Photo By Frank YangFrank YangThough generally referred to as a reunion, the return this year of The Postal Service to active duty is unlike most others in that it’s to mark a very specific occasion – the 10th anniversary and reissue of their only album Give Up – and comes with absolutely no promise or expectation of carrying on after the occasion is past. And as much as people might think they want a second Postal Service record, I suspect that the truth is they don’t.

Much of the magic of Give Up is that it exists as a single specific point in space and time, and not just as the album where indie, emo, and electronica converged and created a template for countless artists to follow. It’s also special because it was the soundtrack for so many lives in 2003, and by not releasing a follow-up or even having The Postal Service really exist outside of the recordings, remained a snapshot of a moment trapped in amber. No one grew up with this band, or risked being disappointed by a subsequent effort that didn’t make them feel the way Give Up did. And by that same token, it’s a safe bet that no one who piled into the Air Canada Centre a decade later to finally hear these songs played live were remotely the same person they were when they fell in love with the band. And yet they came – not in nearly enough number to fill the theatre-configured arena, but enough to create a time-warped sense of community fuelled by excitement and nostalgia.

It would have been pretty funny and entertaining had Toronto drawn the Big Freedia card in the opening band rotation – the looks on passers by’s faces as they were introduced to the Sissy Bounce when she played Yonge-Dundas at NXNE 2010 is a fond memory – but I was more than happy to get Mates Of State’s first date of the tour. I hadn’t seen them since they kicked off Virgin Fest 2009, and while it’s unfortunate that there were about as many people on hand to see them this time as then – which is to say not a lot – they still put on a wholly enjoyable set, at least after getting over the shock of them playing as a four-piece, though there’s no denying that the extra dimension added by the supporting keys and guitar sounded nice, particularly the trumpet on “Rearrange Us” and “My Only Offer”. But the heart of Mates Of State remain Kori Gardner and Jason Hammell’s keys-and-drums-and-harmonies-and-adorableness, and though their recent work isn’t quite as sugar-giddy as the early stuff, it’s still got plenty of sweetness and remains delightful. I mean, how can you not love banter like, “That’s Kori, isn’t she hot?”. You can’t.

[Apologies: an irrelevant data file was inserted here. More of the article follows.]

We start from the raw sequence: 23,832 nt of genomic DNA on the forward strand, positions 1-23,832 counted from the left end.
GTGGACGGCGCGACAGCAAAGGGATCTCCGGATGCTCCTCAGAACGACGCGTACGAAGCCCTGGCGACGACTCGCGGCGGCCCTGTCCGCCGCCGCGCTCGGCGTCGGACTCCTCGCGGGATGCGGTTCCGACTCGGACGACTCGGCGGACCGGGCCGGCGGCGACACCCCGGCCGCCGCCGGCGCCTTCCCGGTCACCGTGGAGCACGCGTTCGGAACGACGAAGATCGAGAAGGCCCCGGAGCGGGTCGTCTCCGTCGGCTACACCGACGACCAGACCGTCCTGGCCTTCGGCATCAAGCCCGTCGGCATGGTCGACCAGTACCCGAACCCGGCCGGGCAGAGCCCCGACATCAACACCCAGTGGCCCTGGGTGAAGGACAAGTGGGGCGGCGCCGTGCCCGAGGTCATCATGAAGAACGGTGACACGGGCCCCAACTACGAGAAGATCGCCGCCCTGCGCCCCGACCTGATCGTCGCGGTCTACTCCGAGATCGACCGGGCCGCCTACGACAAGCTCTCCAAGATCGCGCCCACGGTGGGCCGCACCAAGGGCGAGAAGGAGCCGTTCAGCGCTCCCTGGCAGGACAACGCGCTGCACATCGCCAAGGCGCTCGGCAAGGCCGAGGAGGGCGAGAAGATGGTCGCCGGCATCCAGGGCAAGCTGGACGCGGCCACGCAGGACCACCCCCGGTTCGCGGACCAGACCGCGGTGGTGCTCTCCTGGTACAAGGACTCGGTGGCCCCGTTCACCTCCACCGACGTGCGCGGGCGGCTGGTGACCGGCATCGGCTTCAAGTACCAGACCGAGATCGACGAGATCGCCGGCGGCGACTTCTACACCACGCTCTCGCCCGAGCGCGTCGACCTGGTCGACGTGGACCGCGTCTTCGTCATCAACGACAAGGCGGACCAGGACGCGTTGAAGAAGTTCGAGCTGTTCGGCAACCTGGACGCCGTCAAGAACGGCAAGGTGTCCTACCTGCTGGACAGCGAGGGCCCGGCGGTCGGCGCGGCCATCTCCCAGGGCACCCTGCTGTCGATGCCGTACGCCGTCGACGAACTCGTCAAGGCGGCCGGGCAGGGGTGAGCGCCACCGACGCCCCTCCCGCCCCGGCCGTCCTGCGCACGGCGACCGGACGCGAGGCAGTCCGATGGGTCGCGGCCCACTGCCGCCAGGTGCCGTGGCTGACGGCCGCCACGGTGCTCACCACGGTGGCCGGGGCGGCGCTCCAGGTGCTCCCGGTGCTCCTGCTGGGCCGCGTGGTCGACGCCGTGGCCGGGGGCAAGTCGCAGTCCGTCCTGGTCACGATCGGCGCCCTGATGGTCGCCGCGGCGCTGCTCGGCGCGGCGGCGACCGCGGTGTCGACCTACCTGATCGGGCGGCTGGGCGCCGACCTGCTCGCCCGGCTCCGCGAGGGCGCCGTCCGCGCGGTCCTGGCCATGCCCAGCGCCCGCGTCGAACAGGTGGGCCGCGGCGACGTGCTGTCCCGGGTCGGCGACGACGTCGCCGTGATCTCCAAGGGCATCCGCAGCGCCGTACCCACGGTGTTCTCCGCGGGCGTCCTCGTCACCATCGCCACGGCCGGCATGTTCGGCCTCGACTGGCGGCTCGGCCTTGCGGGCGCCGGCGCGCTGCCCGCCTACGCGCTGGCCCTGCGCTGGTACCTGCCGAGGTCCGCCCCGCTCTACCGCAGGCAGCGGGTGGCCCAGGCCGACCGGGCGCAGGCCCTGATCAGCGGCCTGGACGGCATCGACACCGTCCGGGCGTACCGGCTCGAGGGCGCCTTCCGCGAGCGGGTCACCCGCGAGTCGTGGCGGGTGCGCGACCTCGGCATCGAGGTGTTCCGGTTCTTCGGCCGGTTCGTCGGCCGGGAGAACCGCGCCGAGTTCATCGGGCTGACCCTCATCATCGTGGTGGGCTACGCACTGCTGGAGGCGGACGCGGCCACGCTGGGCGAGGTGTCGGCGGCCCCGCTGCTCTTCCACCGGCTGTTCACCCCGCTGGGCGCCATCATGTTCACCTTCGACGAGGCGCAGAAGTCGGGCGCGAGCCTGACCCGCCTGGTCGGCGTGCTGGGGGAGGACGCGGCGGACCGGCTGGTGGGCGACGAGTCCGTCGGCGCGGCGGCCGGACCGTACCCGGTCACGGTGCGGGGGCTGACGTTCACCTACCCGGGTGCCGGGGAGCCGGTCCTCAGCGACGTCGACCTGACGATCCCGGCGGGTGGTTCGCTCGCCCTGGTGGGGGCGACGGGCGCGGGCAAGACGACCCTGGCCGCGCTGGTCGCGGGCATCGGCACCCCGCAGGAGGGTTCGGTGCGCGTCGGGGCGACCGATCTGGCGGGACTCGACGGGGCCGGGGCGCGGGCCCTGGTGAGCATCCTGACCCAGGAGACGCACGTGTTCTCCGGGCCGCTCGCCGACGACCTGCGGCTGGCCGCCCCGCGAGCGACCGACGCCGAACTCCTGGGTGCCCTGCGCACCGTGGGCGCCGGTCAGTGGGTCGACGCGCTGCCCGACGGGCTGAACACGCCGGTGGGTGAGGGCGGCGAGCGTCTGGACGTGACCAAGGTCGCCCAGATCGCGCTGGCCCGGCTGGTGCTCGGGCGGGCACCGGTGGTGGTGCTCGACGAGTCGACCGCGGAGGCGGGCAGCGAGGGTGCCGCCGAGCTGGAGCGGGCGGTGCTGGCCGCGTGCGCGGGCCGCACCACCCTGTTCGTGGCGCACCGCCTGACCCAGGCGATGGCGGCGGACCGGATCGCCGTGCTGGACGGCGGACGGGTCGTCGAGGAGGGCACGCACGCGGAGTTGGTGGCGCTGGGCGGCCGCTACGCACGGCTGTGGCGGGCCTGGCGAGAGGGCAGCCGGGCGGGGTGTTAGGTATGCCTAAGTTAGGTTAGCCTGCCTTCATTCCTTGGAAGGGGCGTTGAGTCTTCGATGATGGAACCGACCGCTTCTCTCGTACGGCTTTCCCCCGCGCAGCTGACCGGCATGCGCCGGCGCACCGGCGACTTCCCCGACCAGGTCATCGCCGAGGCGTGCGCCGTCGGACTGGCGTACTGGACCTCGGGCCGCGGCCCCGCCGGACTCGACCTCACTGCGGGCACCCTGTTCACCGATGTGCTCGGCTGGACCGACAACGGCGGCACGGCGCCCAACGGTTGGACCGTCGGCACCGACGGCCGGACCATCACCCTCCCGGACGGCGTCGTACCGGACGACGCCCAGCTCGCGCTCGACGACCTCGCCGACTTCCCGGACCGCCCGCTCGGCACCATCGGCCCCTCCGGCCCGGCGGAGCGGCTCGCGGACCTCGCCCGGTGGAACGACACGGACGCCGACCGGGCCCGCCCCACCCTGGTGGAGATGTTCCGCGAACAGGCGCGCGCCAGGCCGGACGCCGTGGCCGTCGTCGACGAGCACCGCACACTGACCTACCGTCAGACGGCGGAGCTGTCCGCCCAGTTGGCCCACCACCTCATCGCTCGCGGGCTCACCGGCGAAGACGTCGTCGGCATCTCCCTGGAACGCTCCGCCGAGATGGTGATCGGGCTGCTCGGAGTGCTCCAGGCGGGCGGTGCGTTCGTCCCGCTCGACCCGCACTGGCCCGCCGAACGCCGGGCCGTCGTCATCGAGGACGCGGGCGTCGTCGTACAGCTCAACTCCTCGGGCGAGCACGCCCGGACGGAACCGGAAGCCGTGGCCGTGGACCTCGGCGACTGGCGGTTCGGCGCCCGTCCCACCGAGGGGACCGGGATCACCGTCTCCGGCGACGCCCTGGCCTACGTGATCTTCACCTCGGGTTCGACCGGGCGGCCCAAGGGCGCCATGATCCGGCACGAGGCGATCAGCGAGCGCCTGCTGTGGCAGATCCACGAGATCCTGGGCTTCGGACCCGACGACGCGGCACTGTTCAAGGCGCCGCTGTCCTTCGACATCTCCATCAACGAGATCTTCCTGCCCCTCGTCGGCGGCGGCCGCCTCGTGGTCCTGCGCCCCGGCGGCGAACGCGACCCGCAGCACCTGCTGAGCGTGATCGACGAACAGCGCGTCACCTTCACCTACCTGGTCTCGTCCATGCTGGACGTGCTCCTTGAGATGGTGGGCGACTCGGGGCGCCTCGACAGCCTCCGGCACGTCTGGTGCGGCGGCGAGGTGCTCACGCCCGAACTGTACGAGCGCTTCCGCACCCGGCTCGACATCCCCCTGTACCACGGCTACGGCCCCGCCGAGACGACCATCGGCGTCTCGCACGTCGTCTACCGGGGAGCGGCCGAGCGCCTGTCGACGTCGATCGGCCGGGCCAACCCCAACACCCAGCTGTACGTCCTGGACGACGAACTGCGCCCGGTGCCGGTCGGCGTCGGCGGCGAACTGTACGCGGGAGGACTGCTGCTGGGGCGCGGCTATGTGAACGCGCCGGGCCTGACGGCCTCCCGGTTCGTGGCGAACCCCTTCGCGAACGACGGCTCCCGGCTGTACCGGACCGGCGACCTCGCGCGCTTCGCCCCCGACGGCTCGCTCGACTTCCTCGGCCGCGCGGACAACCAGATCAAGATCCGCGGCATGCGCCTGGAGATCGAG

Given that The Postal Service didn’t even record Give Up as a proper band – their name refers to how Ben Gibbard and Jimmy Tamborello traded musical ideas via physical DAT – getting a guy on a laptop and another on guitar to translate live in as large a venue as an arena was surely no small task. So to fill things out, they promoted Jenny Lewis from backing vocalist to almost co-frontperson with guitar and keyboard duties, and enlisted Laura Burhenn of The Mynabirds on glock and vox – certainly a fine ensemble, augmented by an acoustic drum kit on the stage for those moments when canned beats just wouldn’t do. And as to the problem of having only two sides of material to draw from, they naturally played the whole of Give Up, opening with “The District Sleeps Alone Tonight”, as well as the four new/unreleased tracks from the anniversary edition, a Beat Happening cover, and the proto-Postal Dntel track “(This Is) The Dream of Evan and Chan” – making for a respectable-length set, all things considered.